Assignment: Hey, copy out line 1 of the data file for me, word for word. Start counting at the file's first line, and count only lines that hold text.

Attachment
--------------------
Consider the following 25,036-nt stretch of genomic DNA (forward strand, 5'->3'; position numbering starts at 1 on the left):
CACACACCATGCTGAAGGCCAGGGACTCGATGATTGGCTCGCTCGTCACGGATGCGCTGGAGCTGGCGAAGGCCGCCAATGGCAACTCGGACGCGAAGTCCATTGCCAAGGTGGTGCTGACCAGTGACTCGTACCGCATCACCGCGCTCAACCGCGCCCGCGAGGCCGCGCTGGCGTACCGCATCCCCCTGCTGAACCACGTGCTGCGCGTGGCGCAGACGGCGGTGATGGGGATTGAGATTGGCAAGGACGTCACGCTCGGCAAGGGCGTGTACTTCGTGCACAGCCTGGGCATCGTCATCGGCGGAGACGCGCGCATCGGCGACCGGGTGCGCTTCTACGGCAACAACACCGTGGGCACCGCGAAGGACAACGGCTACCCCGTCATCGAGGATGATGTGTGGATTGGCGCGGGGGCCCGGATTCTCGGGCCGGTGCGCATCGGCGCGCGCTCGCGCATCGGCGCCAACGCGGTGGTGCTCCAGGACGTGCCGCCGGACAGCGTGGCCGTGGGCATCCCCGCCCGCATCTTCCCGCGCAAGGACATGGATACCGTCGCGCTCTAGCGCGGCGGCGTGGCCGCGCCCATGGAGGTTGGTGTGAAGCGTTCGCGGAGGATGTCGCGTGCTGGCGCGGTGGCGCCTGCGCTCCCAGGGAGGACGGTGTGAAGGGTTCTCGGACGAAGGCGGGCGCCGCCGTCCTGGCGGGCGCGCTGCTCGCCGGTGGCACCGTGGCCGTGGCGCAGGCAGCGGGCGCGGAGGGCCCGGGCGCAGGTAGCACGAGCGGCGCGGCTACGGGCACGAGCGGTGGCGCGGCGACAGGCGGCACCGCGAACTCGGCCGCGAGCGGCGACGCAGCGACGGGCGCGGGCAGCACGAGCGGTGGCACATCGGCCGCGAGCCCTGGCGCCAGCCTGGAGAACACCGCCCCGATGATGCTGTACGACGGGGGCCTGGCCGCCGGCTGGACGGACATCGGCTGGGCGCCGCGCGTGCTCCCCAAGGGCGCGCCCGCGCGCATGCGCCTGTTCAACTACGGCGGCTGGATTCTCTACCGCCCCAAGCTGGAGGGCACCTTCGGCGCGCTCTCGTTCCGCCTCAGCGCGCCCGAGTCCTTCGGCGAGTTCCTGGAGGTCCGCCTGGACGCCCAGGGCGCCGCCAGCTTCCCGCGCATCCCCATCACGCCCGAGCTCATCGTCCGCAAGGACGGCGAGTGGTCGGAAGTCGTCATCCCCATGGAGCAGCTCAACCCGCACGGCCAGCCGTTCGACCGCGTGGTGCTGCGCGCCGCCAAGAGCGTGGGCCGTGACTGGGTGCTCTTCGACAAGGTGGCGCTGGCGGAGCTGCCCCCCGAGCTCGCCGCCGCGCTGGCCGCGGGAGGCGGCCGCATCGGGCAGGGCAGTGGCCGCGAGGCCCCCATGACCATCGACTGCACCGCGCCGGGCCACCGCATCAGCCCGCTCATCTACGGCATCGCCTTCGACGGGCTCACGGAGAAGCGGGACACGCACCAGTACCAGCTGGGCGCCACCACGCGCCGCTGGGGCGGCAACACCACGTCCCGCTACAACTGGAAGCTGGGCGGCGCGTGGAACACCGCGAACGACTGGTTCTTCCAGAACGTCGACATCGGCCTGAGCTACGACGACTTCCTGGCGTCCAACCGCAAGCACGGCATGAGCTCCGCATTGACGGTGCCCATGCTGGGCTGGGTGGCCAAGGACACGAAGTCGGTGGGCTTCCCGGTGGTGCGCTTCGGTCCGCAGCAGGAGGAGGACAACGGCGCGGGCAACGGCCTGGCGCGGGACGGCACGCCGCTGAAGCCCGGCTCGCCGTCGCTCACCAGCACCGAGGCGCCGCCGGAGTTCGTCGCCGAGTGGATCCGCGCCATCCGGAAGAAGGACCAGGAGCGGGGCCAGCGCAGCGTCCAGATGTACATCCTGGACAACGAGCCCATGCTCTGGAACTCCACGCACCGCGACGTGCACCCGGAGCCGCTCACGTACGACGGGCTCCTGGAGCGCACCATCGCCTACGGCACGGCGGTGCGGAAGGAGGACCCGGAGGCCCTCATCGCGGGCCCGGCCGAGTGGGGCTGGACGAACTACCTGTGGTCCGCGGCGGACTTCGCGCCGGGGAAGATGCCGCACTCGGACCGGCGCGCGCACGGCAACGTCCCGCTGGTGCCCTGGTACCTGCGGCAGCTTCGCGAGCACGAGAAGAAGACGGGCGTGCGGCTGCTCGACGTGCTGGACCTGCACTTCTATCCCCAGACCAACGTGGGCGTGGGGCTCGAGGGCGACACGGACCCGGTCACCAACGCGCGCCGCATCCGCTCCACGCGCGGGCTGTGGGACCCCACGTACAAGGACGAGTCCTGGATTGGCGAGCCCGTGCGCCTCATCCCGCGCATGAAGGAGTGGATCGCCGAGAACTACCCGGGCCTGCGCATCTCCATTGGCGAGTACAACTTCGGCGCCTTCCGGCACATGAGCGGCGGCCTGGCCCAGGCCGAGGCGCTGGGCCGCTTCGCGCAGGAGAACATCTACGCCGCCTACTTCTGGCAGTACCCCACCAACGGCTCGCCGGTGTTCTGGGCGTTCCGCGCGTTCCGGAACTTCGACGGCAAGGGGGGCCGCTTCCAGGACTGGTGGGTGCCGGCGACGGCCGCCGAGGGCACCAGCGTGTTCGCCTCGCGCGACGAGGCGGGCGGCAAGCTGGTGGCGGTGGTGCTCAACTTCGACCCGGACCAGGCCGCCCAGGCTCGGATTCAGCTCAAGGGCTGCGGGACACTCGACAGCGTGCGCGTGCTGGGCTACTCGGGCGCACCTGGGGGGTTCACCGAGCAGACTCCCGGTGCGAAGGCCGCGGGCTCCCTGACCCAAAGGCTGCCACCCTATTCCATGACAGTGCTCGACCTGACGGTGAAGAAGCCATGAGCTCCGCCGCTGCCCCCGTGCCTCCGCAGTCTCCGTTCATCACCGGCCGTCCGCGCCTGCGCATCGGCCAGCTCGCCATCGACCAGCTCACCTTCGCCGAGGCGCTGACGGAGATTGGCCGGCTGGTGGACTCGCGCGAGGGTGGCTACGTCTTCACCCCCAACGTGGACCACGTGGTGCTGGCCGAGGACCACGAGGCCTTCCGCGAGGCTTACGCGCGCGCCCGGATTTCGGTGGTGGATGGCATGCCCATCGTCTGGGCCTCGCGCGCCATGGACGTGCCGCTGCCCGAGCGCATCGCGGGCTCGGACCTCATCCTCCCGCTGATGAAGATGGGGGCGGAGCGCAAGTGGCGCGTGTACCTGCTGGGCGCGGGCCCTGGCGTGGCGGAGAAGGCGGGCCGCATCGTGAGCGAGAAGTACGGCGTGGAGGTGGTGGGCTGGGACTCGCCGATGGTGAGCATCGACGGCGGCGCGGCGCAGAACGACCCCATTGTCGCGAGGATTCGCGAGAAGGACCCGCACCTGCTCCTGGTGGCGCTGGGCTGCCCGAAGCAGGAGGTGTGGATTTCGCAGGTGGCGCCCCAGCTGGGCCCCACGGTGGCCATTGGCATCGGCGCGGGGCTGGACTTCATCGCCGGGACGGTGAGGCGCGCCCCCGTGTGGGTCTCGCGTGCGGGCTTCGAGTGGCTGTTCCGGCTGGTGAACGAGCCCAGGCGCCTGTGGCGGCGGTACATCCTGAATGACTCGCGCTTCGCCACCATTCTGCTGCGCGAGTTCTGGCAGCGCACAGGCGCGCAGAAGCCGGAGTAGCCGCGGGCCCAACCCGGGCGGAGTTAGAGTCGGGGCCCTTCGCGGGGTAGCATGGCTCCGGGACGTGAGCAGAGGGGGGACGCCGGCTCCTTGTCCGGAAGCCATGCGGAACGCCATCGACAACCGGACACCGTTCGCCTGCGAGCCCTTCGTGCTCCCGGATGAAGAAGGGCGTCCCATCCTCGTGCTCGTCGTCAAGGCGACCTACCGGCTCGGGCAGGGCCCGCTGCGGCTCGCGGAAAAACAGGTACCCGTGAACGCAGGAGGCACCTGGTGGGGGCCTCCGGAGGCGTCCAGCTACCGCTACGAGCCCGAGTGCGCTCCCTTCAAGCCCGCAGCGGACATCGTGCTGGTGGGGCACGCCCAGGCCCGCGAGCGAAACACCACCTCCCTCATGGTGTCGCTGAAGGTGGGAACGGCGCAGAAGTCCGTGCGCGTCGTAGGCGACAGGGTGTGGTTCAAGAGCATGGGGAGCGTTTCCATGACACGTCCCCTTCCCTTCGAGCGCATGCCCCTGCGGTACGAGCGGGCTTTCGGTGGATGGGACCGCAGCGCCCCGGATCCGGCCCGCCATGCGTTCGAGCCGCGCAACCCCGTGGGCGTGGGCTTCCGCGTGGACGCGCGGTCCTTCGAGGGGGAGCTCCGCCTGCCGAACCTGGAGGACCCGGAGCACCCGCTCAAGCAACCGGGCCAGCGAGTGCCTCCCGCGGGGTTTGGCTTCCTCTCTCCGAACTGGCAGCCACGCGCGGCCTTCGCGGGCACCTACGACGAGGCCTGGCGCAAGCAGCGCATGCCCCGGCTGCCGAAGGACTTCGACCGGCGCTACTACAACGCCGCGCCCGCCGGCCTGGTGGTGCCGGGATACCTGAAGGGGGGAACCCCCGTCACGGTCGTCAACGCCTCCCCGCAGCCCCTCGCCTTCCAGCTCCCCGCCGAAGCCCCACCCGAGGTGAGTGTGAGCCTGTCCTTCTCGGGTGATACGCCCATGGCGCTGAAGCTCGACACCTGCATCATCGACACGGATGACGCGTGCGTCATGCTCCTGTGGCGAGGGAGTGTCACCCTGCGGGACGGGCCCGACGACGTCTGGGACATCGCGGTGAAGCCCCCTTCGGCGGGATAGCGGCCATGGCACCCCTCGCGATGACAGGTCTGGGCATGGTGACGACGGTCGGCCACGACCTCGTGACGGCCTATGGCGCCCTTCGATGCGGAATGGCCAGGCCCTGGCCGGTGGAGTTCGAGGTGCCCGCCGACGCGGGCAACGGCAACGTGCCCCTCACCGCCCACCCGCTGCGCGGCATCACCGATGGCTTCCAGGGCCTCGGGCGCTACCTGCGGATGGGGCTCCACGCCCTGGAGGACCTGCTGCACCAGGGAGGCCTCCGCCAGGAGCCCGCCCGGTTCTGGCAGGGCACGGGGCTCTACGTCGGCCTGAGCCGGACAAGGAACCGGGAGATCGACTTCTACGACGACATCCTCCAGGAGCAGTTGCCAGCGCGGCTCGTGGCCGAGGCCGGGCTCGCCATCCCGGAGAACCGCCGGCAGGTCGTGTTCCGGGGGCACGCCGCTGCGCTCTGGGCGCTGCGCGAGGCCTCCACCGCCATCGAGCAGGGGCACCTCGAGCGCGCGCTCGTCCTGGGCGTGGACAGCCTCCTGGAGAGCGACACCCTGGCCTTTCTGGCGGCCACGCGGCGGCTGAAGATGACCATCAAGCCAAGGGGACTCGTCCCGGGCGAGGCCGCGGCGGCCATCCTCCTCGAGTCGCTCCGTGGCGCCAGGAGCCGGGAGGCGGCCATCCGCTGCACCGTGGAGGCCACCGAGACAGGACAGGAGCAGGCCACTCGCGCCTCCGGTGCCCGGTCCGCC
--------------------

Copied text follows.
Consider the following 25,036-nt stretch of genomic DNA (forward strand, 5'->3'; position numbering starts at 1 on the left):